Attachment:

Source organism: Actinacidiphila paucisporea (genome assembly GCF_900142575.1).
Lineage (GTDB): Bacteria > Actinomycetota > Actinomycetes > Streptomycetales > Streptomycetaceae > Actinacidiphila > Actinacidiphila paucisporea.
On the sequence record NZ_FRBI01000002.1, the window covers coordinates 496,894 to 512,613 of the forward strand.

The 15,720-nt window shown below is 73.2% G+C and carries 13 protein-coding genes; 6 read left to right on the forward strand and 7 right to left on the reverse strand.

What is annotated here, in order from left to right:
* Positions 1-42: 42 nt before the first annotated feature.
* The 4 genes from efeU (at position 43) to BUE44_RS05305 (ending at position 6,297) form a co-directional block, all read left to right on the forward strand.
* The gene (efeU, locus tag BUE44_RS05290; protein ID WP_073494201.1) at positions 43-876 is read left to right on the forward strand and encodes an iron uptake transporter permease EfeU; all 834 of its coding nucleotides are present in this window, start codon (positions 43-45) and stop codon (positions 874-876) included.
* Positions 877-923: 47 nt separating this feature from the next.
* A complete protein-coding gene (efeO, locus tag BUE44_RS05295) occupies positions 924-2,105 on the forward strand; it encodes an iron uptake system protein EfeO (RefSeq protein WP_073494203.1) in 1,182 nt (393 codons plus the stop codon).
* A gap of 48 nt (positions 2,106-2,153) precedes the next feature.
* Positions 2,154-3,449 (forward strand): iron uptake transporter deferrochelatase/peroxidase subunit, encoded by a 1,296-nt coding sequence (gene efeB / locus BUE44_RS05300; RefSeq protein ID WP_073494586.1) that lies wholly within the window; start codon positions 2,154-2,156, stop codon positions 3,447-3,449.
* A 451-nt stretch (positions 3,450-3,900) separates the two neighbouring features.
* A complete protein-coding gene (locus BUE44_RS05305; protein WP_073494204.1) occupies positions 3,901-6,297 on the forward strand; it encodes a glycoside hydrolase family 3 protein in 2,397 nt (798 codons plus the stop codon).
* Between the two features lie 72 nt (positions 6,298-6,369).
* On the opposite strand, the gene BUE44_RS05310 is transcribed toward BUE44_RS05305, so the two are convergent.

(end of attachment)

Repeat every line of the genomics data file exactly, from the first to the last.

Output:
Source organism: Actinacidiphila paucisporea (genome assembly GCF_900142575.1).
Lineage (GTDB): Bacteria > Actinomycetota > Actinomycetes > Streptomycetales > Streptomycetaceae > Actinacidiphila > Actinacidiphila paucisporea.
On the sequence record NZ_FRBI01000002.1, the window covers coordinates 496,894 to 512,613 of the forward strand.

The 15,720-nt window shown below is 73.2% G+C and carries 13 protein-coding genes; 6 read left to right on the forward strand and 7 right to left on the reverse strand.

What is annotated here, in order from left to right:
* Positions 1-42: 42 nt before the first annotated feature.
* The 4 genes from efeU (at position 43) to BUE44_RS05305 (ending at position 6,297) form a co-directional block, all read left to right on the forward strand.
* The gene (efeU, locus tag BUE44_RS05290; protein ID WP_073494201.1) at positions 43-876 is read left to right on the forward strand and encodes an iron uptake transporter permease EfeU; all 834 of its coding nucleotides are present in this window, start codon (positions 43-45) and stop codon (positions 874-876) included.
* Positions 877-923: 47 nt separating this feature from the next.
* A complete protein-coding gene (efeO, locus tag BUE44_RS05295) occupies positions 924-2,105 on the forward strand; it encodes an iron uptake system protein EfeO (RefSeq protein WP_073494203.1) in 1,182 nt (393 codons plus the stop codon).
* A gap of 48 nt (positions 2,106-2,153) precedes the next feature.
* Positions 2,154-3,449 (forward strand): iron uptake transporter deferrochelatase/peroxidase subunit, encoded by a 1,296-nt coding sequence (gene efeB / locus BUE44_RS05300; RefSeq protein ID WP_073494586.1) that lies wholly within the window; start codon positions 2,154-2,156, stop codon positions 3,447-3,449.
* A 451-nt stretch (positions 3,450-3,900) separates the two neighbouring features.
* A complete protein-coding gene (locus BUE44_RS05305; protein WP_073494204.1) occupies positions 3,901-6,297 on the forward strand; it encodes a glycoside hydrolase family 3 protein in 2,397 nt (798 codons plus the stop codon).
* Between the two features lie 72 nt (positions 6,298-6,369).
* On the opposite strand, the gene BUE44_RS05310 is transcribed toward BUE44_RS05305, so the two are convergent.